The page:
While one of the most vulnerable segments of the population affected by the novel coronavirus pandemic worldwide has been senior citizens and assisted living facilities, local nursing homes in Del Rio are reporting the first COVID-19 cases among residents and staff.
Following Centers for Medicare and Medicaid guidelines, all nursing homes restricted visitation of visitors and non-essential health care personnel since mid March, however, the virus found its way into these facilities, as the number of confirmed cases and deaths is showing.
As of Thursday, the COVID-19 contagion has affected more than 1,100 Del Rioans, with 22 deaths in the community overall, while the number of active cases in nursing homes has reached 14, with 21 suspected, and one death.
County officials are asking state officials to intervene and assess local nursing facilities.
Val Verde County Judge Lewis G. Owens Jr. said Wednesday he has asked a state inspector to assess the COVID-19 situation in at least two long-term care facilities in Del Rio.
Owens said he asked for the state inspection after hearing reports that some nursing homes were allowing employees who had either tested positive or who had COVID-19 symptoms to return to work without clearance from the local health authority.
“The state had come in several weeks ago (May 30, May 31 and June 1) and did testing for all employees and all the patients at all the nursing homes. At that point, only one individual, a staff member, tested positive, and that individual could not believe that they had tested positive, so that individual was retested, not only the nasal swab but the blood antibody test, and both of those tests came back negative,” Owens said Wednesday.
A chart of positive COVID-19 tests on the county’s web site showed 441 persons tested, with one positive result.
Owens said, though, he recently has heard reports that employees at two local nursing homes have also tested positive for COVID-19.
“Looking through the data that we have here at the county, we found that those were true reports, and we did have a phone call from one of the nursing homes that there was a staff member there who had tested positive, and we have had reports also that now there are patients in the nursing homes who are positive,” Owens said.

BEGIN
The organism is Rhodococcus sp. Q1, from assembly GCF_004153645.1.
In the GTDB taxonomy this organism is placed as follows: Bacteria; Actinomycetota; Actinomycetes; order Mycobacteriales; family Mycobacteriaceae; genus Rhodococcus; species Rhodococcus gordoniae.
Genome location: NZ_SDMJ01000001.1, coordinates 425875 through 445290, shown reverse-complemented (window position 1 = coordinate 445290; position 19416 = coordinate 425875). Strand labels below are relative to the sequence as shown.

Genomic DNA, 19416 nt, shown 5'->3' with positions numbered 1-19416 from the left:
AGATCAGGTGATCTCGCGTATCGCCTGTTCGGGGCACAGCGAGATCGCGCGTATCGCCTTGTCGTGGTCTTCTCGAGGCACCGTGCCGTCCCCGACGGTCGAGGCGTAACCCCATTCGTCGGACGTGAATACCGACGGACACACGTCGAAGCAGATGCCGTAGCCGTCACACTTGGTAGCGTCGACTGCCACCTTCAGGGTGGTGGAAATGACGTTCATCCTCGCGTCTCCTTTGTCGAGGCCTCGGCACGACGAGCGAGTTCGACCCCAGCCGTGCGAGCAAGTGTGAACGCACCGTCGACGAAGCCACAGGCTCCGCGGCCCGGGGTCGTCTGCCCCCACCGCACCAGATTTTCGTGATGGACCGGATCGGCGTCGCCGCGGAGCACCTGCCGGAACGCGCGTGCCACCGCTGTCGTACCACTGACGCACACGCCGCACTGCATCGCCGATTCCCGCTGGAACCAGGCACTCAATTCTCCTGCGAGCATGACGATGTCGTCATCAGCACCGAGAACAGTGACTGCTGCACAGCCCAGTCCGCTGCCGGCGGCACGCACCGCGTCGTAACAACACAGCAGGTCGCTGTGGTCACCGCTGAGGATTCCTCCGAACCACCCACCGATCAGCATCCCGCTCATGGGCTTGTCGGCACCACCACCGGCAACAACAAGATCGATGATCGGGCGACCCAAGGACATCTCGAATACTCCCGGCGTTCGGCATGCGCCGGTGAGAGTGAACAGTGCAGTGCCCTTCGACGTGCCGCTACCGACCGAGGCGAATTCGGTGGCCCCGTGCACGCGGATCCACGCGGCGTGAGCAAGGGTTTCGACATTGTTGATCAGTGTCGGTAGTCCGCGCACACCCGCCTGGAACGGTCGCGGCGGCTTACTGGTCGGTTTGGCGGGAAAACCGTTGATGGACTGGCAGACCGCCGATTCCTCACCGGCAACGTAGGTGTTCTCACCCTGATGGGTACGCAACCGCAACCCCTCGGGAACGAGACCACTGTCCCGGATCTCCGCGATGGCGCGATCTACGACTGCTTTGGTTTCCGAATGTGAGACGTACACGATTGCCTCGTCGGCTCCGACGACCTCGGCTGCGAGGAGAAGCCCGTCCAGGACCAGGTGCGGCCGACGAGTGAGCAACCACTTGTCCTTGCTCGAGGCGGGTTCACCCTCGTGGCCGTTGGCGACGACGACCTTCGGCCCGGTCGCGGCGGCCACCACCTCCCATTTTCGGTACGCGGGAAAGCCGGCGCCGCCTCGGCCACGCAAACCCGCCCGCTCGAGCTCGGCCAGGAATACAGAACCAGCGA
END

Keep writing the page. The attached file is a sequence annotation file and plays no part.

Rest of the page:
The News-Herald confirmed that all three local facilities in town have recorded either staff, residents, or both, testing positive for the infectious disease, according to the facilities themselves and records posted by the National Healthcare Safety Network system.
In response to the public health crisis, new federal reporting regulations went into effect May 8 for individuals and entities that provide services to Medicare, Medicaid, Basic Health Program, and Exchange beneficiaries.
Long-term nursing facilities report suspected and confirmed COVID-19 infections among residents and staff, including residents previously treated for COVID-19, deaths and COVID-19 deaths.
Nursing facilities must submit the data through the National Healthcare Safety Network at least once every seven days.
Owens said he had also heard reports about nursing home employees who had tested positive returning to work before they were cleared by the local health authority, Dr. J.J. Gutierrez.
“One of the complaints that was sort of hard to live with was that an employee who had tested positive was told to come back to work before he was cleared by the local health authority,” the judge said.
Owen emphasized the local health authority is the only person who can “clear” an individual to come out of quarantine and return to their day-to-day routine.
“The question also has been asked, the individuals who tested positive, are they being retested in order to be able to go back to work, and the answer to that is that if the company they work for is requiring it, it’s up to the company, but in order to be ‘cleared,’ it’s a 14-day process from the day that you were tested and 72 hours without symptoms. It’s a two-pronged approach,” Owens said.